Not all of the light careening about a raindrop goes into forming the primary rainbow. Some of the light slips out the back of the raindrop to illuminate the sky, and some is reflected inside the raindrop a second time. The refracted light that reflects a second time before exiting creates a secondary, fainter rainbow skewed 50 degrees from the anti-solar point. Since this is a reflection, the order of the colors is the secondary rainbow is reversed.
And if the sky between the primary and secondary rainbows appears darker than the surrounding sky, you’ve found “Alexander’s band.” It’s caused by all the light machinations I just described–instead of all the sunlight simply passing through the raindrops to illuminate the sky, some of the light was intercepted, refracted, and reflected by the raindrops to form our two rainbows, leaving less light for the sky between the rainbows.
Click an image for a closer look and slide show. Refresh the window to reorder the display.
Posted on March 21, 2017
One perk of being a photographer is the opportunity to experience normally crowded locations in relative peace. That’s because the best nature photography usually happens at most people’s least favorite time to be outside: crazy weather and after dark. A couple of weeks ago in Yosemite I got the opportunity to enjoy both.
After spending a snowy Sunday guiding a couple around Yosemite Valley in a snowstorm, I dropped them back at (the hotel formerly known as) The Ahwahnee with nothing but the drive home on my mind. But winding through the valley in the fading twilight I saw signs of clearing skies and made a snap decision to check out the scene at Tunnel View.
I found the vista at Tunnel View gloriously empty. By the time I’d set up my camera and tripod the darkness was nearly complete, but as my eyes adjusted I could make out large, black holes in the once solid clouds overhead. Soon stars dotted the blackness above El Capitan and the white stripe of Bridalveil Fall. Each time light from the waxing gibbous moon slipped through the shifting clouds, the entire landscape lit up as if someone had flipped a switch.
Because the best parts of the view were in a narrow strip starting with the snow-glazed trees beneath me and continuing through the scene and up into the star-studded sky, I opted for a vertical composition. To include as much foreground and sky as possible, I went nearly as wide as my 16-35 lens would allow, more or less centering El Capitan and Bridalveil Fall to give the snow and stars equal billing.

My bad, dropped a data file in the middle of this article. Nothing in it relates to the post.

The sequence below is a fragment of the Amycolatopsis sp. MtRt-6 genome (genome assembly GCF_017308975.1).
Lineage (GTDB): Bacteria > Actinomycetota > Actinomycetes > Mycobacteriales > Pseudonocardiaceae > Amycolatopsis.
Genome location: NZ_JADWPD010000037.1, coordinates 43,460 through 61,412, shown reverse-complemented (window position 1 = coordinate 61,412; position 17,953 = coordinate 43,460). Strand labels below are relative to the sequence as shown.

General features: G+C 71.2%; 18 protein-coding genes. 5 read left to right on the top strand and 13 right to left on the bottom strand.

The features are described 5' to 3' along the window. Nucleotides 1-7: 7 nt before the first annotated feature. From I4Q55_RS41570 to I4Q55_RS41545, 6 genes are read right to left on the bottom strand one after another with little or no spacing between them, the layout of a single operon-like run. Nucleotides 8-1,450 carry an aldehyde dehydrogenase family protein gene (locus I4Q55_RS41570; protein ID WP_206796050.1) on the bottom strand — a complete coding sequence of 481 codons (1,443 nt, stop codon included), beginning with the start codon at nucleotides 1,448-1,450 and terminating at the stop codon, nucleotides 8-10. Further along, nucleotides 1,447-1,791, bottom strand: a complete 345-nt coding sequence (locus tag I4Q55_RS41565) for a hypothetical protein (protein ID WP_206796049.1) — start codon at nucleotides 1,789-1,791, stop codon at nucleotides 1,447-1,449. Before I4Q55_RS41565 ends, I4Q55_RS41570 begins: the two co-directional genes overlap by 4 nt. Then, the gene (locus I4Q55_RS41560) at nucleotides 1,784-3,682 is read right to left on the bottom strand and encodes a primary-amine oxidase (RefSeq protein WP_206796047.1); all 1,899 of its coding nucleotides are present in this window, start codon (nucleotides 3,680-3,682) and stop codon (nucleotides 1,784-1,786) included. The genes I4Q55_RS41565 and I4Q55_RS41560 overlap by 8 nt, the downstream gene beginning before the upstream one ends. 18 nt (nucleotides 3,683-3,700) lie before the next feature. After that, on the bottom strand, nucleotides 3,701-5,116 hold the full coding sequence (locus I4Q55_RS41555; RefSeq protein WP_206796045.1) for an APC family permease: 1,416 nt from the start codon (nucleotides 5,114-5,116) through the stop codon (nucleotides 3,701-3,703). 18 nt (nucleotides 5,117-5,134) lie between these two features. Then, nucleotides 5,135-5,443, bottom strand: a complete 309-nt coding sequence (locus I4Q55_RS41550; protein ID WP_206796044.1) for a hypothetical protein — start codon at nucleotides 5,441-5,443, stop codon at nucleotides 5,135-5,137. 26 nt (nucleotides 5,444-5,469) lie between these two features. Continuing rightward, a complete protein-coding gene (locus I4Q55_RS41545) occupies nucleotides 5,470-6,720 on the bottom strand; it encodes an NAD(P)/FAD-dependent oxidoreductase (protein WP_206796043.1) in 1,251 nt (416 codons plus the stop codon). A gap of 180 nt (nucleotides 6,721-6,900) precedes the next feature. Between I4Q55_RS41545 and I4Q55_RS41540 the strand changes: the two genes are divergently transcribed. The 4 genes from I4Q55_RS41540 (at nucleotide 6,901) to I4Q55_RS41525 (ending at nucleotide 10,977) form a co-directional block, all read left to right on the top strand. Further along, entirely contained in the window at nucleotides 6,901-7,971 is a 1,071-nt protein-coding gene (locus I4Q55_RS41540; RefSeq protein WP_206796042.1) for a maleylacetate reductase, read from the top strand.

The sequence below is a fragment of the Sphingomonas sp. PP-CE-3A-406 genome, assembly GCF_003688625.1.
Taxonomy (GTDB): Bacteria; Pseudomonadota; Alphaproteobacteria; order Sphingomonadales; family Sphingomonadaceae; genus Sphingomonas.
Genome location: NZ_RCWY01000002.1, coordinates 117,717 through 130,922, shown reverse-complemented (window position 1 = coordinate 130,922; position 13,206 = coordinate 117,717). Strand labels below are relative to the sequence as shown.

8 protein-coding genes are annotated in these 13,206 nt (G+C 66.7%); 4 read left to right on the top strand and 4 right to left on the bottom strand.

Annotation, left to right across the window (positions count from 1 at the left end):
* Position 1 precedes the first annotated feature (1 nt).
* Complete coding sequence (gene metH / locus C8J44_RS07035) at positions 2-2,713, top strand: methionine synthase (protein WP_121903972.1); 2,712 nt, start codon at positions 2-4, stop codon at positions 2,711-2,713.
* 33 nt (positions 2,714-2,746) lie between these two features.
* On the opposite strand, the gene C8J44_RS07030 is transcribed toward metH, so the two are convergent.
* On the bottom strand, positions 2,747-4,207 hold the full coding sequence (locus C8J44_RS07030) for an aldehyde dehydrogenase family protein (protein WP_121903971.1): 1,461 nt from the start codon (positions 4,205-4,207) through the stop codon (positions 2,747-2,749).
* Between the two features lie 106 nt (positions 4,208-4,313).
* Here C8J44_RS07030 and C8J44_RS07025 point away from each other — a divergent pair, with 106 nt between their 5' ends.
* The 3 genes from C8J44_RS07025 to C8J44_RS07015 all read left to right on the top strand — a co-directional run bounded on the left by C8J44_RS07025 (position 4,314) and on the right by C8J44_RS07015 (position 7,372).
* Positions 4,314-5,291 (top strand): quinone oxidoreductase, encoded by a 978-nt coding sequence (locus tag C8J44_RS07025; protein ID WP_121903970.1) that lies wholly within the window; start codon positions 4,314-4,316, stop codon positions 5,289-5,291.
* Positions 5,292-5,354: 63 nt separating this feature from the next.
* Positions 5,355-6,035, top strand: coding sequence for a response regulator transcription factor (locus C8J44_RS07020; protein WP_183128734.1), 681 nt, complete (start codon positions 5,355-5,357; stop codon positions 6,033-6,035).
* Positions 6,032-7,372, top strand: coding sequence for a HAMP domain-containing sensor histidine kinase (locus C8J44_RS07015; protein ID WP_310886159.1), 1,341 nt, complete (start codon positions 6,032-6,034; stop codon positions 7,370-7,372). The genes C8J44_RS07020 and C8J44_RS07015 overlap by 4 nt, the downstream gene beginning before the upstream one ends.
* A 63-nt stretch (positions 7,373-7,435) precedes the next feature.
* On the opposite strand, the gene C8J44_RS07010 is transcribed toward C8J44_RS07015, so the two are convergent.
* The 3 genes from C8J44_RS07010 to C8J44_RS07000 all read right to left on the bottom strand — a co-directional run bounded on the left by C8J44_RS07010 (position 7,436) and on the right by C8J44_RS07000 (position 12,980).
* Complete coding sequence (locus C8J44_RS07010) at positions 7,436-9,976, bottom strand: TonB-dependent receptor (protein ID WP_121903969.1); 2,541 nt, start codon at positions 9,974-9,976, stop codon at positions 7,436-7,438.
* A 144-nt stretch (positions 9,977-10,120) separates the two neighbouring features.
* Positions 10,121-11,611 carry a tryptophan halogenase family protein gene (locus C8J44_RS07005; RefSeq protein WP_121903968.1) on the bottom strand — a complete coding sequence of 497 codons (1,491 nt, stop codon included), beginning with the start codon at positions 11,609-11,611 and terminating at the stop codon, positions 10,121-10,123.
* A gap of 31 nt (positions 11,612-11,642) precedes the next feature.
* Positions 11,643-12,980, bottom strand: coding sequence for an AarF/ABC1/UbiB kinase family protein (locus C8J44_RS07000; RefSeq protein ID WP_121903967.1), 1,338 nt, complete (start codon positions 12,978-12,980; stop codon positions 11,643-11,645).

Being completely comfortable with my a7RII’s high ISO performance, I didn’t stress the 1250 ISO that allowed me to stop down to a slightly sharper f/5.6 (virtually every lens is a little sharper stopped down from its largest aperture). Night focus with the Sony a7RII is extremely easy, easier than any camera I’ve ever used that isn’t an a7S/a7SII. Often I manually focus on the stars and use focus peaking* to tell me I’m sharp; in this case I back-button auto-focused on the contrast between the moonlit snow and dark granite near Bridalveil Fall. I chose a long enough shutter speed to capture motion blur in the rapidly moving clouds, knowing the potential for visible star streaking was minimized by my extremely wide focal length.
My favorite thing about that evening? The 20 seconds my shutter was open, when I didn’t have anything to do but stand there and enjoy the view in glorious silence.
Click an image for a closer look and slide show. Refresh the window to reorder the display.
Posted on March 14, 2017
A week or so ago I had the good fortune to be in Yosemite for the most recent snowfall there. All week the National Weather Service had been waffling a bit on the snow—based on the forecast, I probably wouldn’t have made the trip. But I was there anyway, guiding a fun couple from England for the weekend. Following a nice but unspectacular Saturday, we woke Sunday morning to find the world dipped in white.
The snow fell all day, at times so hard that that it was difficult to see more than a couple hundred yards, other times dwindling to a few flakes per minute. During one of the lulls we made our way to Tunnel View for the obligatory shot there. Despite hundreds (thousands?) of pictures of this view, after surveying the scene for a few minutes I couldn’t resist pulling out my camera and tripod.